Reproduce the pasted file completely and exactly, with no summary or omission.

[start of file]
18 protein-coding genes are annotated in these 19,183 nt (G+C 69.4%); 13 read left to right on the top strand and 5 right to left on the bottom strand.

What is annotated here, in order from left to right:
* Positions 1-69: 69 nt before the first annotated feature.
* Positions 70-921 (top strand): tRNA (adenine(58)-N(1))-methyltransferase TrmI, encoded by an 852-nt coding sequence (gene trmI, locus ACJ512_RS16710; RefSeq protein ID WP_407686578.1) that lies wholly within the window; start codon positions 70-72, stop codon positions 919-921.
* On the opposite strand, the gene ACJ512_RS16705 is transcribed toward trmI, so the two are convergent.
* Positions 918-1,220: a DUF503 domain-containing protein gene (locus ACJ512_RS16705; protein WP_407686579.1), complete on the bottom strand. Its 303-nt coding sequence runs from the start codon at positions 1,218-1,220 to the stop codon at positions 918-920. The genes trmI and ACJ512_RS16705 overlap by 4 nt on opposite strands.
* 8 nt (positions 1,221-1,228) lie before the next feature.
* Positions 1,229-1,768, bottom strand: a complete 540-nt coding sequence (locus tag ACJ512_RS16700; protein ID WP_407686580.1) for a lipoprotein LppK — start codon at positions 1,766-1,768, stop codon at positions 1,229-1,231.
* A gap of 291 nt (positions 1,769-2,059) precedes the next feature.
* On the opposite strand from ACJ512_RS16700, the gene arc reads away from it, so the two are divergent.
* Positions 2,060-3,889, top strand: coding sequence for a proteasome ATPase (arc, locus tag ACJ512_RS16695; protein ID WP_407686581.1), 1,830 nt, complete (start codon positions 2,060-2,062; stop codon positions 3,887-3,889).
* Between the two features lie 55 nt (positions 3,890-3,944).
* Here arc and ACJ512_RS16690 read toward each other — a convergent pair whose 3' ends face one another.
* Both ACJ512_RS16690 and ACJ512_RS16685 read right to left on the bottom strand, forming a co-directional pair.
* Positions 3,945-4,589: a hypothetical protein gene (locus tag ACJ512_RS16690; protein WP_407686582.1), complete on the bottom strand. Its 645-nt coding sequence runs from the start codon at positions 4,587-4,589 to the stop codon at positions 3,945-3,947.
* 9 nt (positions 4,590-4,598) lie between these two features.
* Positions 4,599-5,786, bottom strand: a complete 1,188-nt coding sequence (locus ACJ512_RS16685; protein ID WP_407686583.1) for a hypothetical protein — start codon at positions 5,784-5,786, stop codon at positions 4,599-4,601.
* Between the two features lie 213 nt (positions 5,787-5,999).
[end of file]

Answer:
18 protein-coding genes are annotated in these 19,183 nt (G+C 69.4%); 13 read left to right on the top strand and 5 right to left on the bottom strand.

What is annotated here, in order from left to right:
* Positions 1-69: 69 nt before the first annotated feature.
* Positions 70-921 (top strand): tRNA (adenine(58)-N(1))-methyltransferase TrmI, encoded by an 852-nt coding sequence (gene trmI, locus ACJ512_RS16710; RefSeq protein ID WP_407686578.1) that lies wholly within the window; start codon positions 70-72, stop codon positions 919-921.
* On the opposite strand, the gene ACJ512_RS16705 is transcribed toward trmI, so the two are convergent.
* Positions 918-1,220: a DUF503 domain-containing protein gene (locus ACJ512_RS16705; protein WP_407686579.1), complete on the bottom strand. Its 303-nt coding sequence runs from the start codon at positions 1,218-1,220 to the stop codon at positions 918-920. The genes trmI and ACJ512_RS16705 overlap by 4 nt on opposite strands.
* 8 nt (positions 1,221-1,228) lie before the next feature.
* Positions 1,229-1,768, bottom strand: a complete 540-nt coding sequence (locus tag ACJ512_RS16700; protein ID WP_407686580.1) for a lipoprotein LppK — start codon at positions 1,766-1,768, stop codon at positions 1,229-1,231.
* A gap of 291 nt (positions 1,769-2,059) precedes the next feature.
* On the opposite strand from ACJ512_RS16700, the gene arc reads away from it, so the two are divergent.
* Positions 2,060-3,889, top strand: coding sequence for a proteasome ATPase (arc, locus tag ACJ512_RS16695; protein ID WP_407686581.1), 1,830 nt, complete (start codon positions 2,060-2,062; stop codon positions 3,887-3,889).
* Between the two features lie 55 nt (positions 3,890-3,944).
* Here arc and ACJ512_RS16690 read toward each other — a convergent pair whose 3' ends face one another.
* Both ACJ512_RS16690 and ACJ512_RS16685 read right to left on the bottom strand, forming a co-directional pair.
* Positions 3,945-4,589: a hypothetical protein gene (locus tag ACJ512_RS16690; protein WP_407686582.1), complete on the bottom strand. Its 645-nt coding sequence runs from the start codon at positions 4,587-4,589 to the stop codon at positions 3,945-3,947.
* 9 nt (positions 4,590-4,598) lie between these two features.
* Positions 4,599-5,786, bottom strand: a complete 1,188-nt coding sequence (locus ACJ512_RS16685; protein ID WP_407686583.1) for a hypothetical protein — start codon at positions 5,784-5,786, stop codon at positions 4,599-4,601.
* Between the two features lie 213 nt (positions 5,787-5,999).